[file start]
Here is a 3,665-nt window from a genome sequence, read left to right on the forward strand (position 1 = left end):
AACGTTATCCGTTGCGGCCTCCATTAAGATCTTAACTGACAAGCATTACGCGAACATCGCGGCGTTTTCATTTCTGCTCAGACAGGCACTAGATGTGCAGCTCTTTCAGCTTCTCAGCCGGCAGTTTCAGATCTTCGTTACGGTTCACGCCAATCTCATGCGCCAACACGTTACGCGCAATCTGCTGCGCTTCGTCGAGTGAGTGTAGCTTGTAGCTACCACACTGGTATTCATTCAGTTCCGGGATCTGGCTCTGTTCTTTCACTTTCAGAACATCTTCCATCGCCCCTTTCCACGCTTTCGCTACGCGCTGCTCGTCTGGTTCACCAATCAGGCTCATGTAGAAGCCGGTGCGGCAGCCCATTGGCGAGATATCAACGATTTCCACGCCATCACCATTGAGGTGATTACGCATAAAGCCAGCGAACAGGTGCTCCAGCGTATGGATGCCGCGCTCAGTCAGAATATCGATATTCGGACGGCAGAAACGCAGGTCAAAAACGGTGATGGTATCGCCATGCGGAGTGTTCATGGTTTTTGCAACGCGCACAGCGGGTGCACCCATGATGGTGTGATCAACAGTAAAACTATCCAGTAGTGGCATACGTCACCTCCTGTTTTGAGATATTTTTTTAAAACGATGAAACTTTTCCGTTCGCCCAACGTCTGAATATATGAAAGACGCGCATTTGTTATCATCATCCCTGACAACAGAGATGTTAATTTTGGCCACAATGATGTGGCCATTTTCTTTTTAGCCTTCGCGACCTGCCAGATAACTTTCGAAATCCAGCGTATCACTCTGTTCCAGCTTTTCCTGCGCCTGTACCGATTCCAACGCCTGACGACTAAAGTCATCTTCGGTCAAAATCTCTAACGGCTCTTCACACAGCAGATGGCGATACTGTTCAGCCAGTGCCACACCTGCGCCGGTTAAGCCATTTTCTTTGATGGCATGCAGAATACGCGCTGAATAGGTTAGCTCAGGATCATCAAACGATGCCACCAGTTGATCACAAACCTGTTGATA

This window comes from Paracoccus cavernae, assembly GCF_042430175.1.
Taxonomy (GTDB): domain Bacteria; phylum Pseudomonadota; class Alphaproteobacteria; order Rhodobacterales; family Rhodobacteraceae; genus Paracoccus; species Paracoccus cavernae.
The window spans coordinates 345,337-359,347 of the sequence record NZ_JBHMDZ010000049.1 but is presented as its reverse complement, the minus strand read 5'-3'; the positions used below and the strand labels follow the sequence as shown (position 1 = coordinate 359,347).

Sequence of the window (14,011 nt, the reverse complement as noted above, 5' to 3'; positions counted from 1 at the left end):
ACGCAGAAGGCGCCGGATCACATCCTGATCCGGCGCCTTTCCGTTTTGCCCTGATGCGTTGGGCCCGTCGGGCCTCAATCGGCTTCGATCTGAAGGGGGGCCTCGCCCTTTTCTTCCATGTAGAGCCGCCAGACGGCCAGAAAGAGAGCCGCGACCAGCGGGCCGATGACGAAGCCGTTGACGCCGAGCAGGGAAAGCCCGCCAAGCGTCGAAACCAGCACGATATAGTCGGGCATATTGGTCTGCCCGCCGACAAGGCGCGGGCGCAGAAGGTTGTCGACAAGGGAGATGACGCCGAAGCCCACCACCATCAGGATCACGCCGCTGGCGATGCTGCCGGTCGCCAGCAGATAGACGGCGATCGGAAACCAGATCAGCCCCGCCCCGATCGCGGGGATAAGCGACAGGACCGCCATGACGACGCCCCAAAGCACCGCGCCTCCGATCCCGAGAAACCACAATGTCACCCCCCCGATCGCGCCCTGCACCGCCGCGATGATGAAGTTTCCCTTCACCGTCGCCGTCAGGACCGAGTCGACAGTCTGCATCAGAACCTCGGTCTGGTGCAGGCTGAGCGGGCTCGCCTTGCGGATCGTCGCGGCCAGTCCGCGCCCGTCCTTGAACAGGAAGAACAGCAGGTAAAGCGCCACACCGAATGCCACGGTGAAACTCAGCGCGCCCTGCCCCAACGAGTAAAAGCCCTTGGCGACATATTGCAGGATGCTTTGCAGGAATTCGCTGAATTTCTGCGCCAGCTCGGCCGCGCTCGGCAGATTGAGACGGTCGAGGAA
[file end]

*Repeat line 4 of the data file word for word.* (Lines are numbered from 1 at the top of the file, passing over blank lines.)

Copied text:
Taxonomy (GTDB): domain Bacteria; phylum Pseudomonadota; class Alphaproteobacteria; order Rhodobacterales; family Rhodobacteraceae; genus Paracoccus; species Paracoccus cavernae.